Randy Cohen
08-01-2008, 2:30 PM
The market 'owner' is the town and they don't make any money on it. The operator is a non-profit group whose board is made up of a few vendors (including me) and a bunch of non-vendors.
The crafter I am referring to and I get along just fine. He always hits me up for tax and financial advice (I'm a CPA) and his wife buys from me occasionally. I'll get this out of my mind and go back to enjoying myself. thanks all.
If anyone is near Blacksburg, VA come down and check out the market. Saturday AM and Wednesday PM. I'm the old guy with the white beard, red face, and white pickup.

Justin Leiwig
08-01-2008, 3:43 PM
Here's another good example for you. Our local market started out with farmers selling mainly organic vegetables, then came organic/humane raised meat for sale, then came flowers, then a pottery thrower, then a baker, then a wine seller, then gourmet foodies, and now crafters and woodworkers.

It's an evolution, and as stated above is definitely a boone for business one and all. Instead of having to go to multiple places they can look in one place.

This past saturday I didn't need to go there at 7 am in the morning. I would have loved to sleep in. But when I got there I smelled some of the bread they had out as samples and bought some. Well then I needed some Gourmet Spread mix to go with the bread. It just escalated from there and everyone at the farmers market benefited from my pocket. The glass blower had a beautiful paperweight that I would have picked up if I hadn't already spread enough love around and got the evil eye from my wife. Next time I will visit him first!

There is room for all kinds at the farmers market. Some even have created joint ventures. The woodworker at our farmers market makes bulletin boards out of the wine corks that the wine guy gives him. He also creates wooden platters that the pottery thrower makes a dip bowl to fit.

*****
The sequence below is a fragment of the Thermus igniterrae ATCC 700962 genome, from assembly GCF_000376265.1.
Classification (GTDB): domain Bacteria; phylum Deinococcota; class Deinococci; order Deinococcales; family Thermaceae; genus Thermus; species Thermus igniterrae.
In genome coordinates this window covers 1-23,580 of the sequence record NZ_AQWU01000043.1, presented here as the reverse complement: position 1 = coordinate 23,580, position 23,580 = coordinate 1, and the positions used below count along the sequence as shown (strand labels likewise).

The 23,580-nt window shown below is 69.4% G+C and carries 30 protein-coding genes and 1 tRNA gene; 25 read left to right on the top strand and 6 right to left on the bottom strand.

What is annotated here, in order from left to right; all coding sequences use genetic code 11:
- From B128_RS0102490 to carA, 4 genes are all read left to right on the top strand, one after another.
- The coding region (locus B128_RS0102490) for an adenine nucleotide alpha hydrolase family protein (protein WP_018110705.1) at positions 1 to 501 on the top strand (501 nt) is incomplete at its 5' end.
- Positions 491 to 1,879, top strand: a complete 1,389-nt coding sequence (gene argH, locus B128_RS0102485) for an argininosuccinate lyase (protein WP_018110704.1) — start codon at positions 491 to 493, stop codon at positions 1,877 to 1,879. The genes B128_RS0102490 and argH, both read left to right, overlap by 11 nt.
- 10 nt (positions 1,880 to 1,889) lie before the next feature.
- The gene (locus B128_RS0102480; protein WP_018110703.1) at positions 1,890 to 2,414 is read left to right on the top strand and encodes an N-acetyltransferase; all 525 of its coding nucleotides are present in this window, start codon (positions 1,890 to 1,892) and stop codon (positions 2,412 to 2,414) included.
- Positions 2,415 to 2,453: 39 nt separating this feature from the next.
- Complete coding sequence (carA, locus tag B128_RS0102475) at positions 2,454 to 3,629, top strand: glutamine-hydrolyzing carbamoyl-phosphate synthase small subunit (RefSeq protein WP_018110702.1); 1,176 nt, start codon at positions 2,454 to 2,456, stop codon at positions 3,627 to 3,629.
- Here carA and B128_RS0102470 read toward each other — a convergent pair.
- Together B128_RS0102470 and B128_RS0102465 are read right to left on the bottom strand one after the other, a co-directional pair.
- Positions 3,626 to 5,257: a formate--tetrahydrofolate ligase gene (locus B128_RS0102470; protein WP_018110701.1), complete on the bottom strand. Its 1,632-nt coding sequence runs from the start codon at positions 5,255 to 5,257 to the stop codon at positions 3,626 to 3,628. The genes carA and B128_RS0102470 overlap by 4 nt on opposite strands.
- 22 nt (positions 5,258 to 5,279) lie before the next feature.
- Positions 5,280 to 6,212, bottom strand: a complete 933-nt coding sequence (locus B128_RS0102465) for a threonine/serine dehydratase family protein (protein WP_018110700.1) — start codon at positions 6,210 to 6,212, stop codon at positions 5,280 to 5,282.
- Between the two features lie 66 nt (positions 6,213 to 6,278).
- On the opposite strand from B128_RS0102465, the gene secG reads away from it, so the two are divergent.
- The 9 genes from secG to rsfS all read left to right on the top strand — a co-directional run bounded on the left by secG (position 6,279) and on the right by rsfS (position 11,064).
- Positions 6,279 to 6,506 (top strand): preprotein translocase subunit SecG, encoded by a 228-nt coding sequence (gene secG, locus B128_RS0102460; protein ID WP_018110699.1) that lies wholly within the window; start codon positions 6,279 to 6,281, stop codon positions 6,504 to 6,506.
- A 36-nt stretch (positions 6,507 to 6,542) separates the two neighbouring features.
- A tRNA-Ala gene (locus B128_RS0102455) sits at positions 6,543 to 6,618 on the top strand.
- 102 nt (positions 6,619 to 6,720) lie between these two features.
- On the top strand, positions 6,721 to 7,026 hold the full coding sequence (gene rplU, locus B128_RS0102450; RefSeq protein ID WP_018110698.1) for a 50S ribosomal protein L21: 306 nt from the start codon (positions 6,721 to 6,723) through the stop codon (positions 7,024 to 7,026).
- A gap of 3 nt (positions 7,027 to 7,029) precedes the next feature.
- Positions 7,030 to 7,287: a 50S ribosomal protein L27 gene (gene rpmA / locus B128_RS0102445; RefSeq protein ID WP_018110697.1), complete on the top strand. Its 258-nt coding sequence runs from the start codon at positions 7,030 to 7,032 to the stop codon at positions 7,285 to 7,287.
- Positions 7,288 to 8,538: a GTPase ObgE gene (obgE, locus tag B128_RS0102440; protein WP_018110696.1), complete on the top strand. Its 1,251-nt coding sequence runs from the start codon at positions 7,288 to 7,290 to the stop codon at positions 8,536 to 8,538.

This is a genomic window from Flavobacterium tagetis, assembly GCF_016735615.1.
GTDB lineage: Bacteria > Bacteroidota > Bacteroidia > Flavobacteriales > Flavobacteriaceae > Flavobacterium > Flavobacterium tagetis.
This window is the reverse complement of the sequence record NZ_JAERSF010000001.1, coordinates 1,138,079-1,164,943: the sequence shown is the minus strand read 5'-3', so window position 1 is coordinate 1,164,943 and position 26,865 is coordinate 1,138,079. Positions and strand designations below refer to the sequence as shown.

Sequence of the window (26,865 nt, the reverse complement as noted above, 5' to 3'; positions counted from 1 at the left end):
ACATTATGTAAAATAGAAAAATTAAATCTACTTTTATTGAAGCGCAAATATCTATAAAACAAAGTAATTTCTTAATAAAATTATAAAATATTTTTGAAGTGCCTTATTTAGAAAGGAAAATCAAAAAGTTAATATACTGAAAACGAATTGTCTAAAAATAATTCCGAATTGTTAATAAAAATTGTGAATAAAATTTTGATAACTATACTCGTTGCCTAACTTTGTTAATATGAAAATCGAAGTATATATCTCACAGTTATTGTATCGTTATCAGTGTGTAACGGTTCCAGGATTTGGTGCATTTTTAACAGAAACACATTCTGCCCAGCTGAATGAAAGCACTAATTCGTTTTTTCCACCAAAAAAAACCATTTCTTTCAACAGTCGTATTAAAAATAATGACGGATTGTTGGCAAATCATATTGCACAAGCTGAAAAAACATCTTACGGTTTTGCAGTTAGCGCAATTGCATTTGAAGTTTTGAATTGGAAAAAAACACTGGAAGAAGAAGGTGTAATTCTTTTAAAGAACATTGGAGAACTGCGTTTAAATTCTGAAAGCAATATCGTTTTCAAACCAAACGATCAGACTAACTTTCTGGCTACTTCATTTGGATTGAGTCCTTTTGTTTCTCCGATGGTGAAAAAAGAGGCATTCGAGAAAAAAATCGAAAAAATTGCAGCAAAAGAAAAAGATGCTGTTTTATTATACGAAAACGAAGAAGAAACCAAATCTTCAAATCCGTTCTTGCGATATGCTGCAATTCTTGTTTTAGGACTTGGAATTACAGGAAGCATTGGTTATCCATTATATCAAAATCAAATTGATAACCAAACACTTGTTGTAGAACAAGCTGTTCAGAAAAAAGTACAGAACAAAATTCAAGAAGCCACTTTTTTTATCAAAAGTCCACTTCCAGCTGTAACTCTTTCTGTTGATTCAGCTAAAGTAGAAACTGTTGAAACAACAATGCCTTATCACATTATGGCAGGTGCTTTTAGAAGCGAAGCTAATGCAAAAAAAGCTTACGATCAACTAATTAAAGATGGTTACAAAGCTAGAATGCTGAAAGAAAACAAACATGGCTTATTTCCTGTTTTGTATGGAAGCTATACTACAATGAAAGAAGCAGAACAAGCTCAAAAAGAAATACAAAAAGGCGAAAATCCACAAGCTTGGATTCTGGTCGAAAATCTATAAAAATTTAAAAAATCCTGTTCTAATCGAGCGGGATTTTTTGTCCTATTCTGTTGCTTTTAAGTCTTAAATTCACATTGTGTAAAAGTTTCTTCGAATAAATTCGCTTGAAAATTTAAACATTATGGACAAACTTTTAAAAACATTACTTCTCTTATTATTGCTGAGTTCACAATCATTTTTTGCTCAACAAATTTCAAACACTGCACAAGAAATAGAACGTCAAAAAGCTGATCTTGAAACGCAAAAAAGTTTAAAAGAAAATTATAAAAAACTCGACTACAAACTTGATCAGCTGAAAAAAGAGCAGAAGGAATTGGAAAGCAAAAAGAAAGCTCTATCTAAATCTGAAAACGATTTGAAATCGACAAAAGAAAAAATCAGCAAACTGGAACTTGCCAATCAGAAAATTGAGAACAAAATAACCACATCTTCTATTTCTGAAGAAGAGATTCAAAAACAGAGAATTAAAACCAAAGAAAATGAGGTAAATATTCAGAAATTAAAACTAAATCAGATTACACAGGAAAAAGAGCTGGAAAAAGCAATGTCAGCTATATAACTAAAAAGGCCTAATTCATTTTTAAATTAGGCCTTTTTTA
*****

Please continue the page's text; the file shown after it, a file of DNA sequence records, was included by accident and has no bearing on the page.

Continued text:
Maybe you could cut up a vegetable for display in the woodworkers bowl and spread the love around! Your nice veggies cut up for a salad displayed in his bowl would benefit you both not hinder one or the other.

Von Bickley
08-01-2008, 3:47 PM
I think it's a good thing. I would enjoy going to a Market like that.:)

Pat Germain
08-01-2008, 4:44 PM
Not only do I think this market setup is a good thing, I think it's the future. I would love to visit a market with local farmers and local crafters. Every time I visit a market hoping for such things, all I see are a bunch of vinyl siding and window contractors. :rolleyes:

I think at least some of our buying is going to go full circle. That is, neighborhood markets with neighborhood vendors selling things raised and crafted in the neighborhood. Gone is the idea of driving across town to a gigantic mall full of corporate, imported goods with heavy overhead.

Now, I'm not saying foreign products will disappear. But I do think many products, especially perishables, will become more local wherever possible. Things just might go back to the ways of our grandparents when they didn't expect or want strawberrys year-round. We might see small dairies and suburban farms sprout up again.

With the housing crisis, maybe developers won't be so keen to snatch up farm land for houses. With rising food and fuel prices, maybe local farmers can actually make money from a small farm selling high quality produce and dairy products to local consumers. Recent outbreaks of tainted foreign food might also influence this shift.

Again, I think this is a good thing. OK, I'll stop rambling...

Curt Harms
08-02-2008, 9:27 AM
this seems like a good thing. From a customer's viewport if they can get several locally produced quality items from one stop/gas expenditure the trip becomes more attractive. From a vendor's standpoint, a rising tide lifts all boats. Enjoy.

Randy Cohen
08-02-2008, 4:55 PM
I need to post this on a market gardener board too and compare results.